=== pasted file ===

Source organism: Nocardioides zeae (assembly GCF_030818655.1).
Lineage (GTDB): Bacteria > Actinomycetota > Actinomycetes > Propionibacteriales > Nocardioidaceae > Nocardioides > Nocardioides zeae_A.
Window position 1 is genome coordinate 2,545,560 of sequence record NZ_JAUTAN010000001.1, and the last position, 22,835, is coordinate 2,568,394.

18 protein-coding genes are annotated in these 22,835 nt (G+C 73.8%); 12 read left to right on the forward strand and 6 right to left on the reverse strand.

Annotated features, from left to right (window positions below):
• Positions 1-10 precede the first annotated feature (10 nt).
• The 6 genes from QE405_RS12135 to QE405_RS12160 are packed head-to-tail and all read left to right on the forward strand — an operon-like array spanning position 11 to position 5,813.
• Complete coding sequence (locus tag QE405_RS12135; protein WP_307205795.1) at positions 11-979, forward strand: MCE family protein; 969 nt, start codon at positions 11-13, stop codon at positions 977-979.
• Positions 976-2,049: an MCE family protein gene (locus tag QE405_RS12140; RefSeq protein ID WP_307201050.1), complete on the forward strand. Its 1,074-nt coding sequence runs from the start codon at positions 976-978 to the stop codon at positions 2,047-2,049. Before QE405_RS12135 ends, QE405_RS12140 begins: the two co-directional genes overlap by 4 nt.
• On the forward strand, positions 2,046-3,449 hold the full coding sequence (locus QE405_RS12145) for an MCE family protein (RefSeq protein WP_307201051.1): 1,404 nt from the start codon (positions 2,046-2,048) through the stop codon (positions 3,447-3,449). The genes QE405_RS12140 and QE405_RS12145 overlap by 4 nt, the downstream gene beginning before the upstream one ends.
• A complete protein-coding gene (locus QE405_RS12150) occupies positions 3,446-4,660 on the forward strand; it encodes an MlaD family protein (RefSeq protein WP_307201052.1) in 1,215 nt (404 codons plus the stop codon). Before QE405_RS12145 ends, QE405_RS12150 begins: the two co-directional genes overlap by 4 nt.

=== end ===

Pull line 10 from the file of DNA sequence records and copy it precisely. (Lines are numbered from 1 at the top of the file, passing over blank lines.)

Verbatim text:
• On the forward strand, positions 2,046-3,449 hold the full coding sequence (locus QE405_RS12145) for an MCE family protein (RefSeq protein WP_307201051.1): 1,404 nt from the start codon (positions 2,046-2,048) through the stop codon (positions 3,447-3,449). The genes QE405_RS12140 and QE405_RS12145 overlap by 4 nt, the downstream gene beginning before the upstream one ends.